Uncovering hidden stories to tell better histories

A figure with dark skin tone stands with a sword in one hand and the other outstretched towards a figure with light skin tone who is kneeling and has their hands clasped; another figure lies on the floor
Nanny of the Maroons' Fifth Act of Mercy by Kimathi Donkor (2012) © Kimathi Donkor. Courtesy of the artist and Niru Ratnam, London. Photo: Tim Bowditch

15 March 2024, 19.00-20.00

The Ondaatje Wing Theatre

£10 (£8 Members / concessions)

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An exciting discussion with Museum X about the role that heritage sites play in uncovering hidden histories and re-presenting a fuller, richer story of Britain told through the stories of the many, not the few.

Speakers Errol Francis, Sandra Shakespeare and Tracey Sage.

Colour head and shoulder photography of Sandra Shakespeare smiling and sitting in a chair in front of a wall of records


Sandra Shakespeare is a founding director of Museum X CIC and the Black British Museum Project. 

Museum X works in experimental creative ways with people and institutions to challenge colonial and racist assumptions historically embedded in museum collections and sites of heritage. Fundamental to her practice is the creation of work which explores Black British intangible heritage to reshape and expand a national cultural narrative.

Through consultancy, Sandra has established a wealth of clients from arts, heritage, and museum sectors. Her career includes roles at The National Archives developing the access to African Caribbean archival collections delivering a national programme of outreach including commissions to Black British research academics. 

A Clore Leadership Fellow, Sandra is a co-founder member of the heritage network Museum Detox – a network for people of colour who work in museums, libraries, galleries, archives, and the heritage sector.


Dr Errol Francis is artistic director and CEO of Culture&. 

Errol studied photography and fine art at Central Saint Martin’s, University of the Arts London. His doctoral research at the Slade School of Fine Art, University College London focused on postcolonial artistic responses to museums.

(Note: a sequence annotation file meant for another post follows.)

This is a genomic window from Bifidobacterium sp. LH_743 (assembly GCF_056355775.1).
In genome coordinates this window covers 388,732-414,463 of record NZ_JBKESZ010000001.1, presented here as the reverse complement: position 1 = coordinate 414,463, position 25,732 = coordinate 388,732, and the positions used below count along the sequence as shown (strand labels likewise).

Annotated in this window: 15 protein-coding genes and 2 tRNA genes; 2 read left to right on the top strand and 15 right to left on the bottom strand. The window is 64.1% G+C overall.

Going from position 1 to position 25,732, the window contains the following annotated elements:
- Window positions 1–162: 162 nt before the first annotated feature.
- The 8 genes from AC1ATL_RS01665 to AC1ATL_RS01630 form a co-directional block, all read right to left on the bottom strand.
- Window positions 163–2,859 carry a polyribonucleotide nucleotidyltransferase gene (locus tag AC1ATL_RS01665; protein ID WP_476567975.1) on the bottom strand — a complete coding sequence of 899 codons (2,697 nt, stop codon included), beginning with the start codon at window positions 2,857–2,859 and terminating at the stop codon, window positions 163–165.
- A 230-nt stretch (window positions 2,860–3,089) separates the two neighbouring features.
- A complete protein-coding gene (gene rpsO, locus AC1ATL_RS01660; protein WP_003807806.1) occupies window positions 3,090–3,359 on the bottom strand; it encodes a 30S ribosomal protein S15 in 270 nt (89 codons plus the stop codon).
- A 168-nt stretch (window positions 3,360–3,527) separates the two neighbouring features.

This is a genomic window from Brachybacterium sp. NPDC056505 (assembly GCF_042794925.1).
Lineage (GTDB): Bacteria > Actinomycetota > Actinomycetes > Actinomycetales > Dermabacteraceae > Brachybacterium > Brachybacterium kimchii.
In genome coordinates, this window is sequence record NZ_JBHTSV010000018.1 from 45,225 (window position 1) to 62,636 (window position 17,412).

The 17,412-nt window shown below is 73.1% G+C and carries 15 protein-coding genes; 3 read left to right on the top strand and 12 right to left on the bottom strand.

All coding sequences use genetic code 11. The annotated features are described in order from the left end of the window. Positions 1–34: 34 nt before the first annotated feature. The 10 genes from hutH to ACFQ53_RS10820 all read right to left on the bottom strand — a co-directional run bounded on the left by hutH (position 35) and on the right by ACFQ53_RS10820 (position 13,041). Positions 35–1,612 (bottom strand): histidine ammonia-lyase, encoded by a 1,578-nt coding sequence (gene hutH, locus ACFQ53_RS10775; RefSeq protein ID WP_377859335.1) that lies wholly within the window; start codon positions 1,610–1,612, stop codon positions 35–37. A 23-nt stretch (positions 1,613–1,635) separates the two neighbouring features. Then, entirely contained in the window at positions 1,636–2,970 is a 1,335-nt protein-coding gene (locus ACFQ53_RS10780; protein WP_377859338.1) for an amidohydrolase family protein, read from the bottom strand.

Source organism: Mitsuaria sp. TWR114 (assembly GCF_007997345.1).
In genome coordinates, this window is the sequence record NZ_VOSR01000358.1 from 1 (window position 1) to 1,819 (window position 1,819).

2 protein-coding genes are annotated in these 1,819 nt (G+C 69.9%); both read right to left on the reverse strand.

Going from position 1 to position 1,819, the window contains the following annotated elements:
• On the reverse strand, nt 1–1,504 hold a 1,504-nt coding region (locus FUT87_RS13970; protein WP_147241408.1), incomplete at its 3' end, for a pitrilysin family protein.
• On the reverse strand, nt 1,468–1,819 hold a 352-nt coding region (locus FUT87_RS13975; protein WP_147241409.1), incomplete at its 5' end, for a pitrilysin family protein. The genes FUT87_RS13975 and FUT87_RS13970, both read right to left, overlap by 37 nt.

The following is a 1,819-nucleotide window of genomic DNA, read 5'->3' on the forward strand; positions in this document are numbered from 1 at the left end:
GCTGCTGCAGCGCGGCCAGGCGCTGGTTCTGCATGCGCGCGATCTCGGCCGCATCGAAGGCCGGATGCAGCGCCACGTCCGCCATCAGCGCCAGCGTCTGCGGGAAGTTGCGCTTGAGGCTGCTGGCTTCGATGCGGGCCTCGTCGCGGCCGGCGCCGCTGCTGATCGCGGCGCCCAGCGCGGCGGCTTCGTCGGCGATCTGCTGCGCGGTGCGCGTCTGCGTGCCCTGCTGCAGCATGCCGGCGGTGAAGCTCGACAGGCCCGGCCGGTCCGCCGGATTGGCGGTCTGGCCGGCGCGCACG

Prior to his career in the arts, Errol was a mental health campaigner and advocate for the rights of racialised communities in the mental health services. He served on public enquires into the treatment of Black patients and co-authored Big, Black and Dangerous (1993) Report of the Committee of Inquiry into the deaths of three patients at Broadmoor Hospital and Breaking the Circles of Fear: A Review of the Relationship between Mental Health Services and African and Caribbean Communities (2002) published by the Sainsbury Centre for Mental Health. 

Errol works with museums on collaborative public programmes and consultancy. He also leads the New Museum School (NMS) which partners with the University of Leicester to provide studentships for people from diverse communities. NMS enables them to pursue studies in museum studies and socially engaged practice to progress their careers in the heritage sector. 

Errol is involved in a number of research projects and is visiting lecturer at UCL, Sotheby’s Institute of Art; Honorary Lecturer at the University of Exeter and Visiting Fellow at the University of Leicester.


Tracey Sage is an Associate Director with Museum X, an experimental museum bringing people, places, and stories together to test ideas and reimagine African and Caribbean heritage in new ways whilst challenging colonial historical assumptions embedded within museums and sites of heritage.

Tracey has over 30 years' experience in the Culture, Tourism and Heritage Sector and uses her experience and passion to help shape working practices and policies. She has a background of leading heritage, cultural, tourism & regeneration programmes; devising commissioning and funding frameworks; supporting organisational development and change; facilitating collaborative partnerships and delivering large scale outdoor events.

Tracey is an optimist. Through her consultancy work and daily practise, she is exploring how cultural expressions of heritage and creativity can build resilience and joy in the public and private realms. Collaboration, community, communication and curiosity are at the heart and ethos of her Cultural Practise which supports both individuals and organisations.

Tracey is the Founder of SageCulture Consulting, the Creative Director of Culture Trust Luton and an Associate with people make it work, Creative United and Emergency Exit Arts. Prior to this she played a pivotal role in the arts, culture, and heritage sector in the Royal Borough of Greenwich and across London for over 2 decades. She holds a number of Board positions (including Outdoor Arts UK Tramshed and Fun Palaces) and is a trusted adviser to a range of organisations in the creative, public and voluntary sectors supporting Chief Executives, Senior Leadership teams, Community Leaders and entrepreneurs.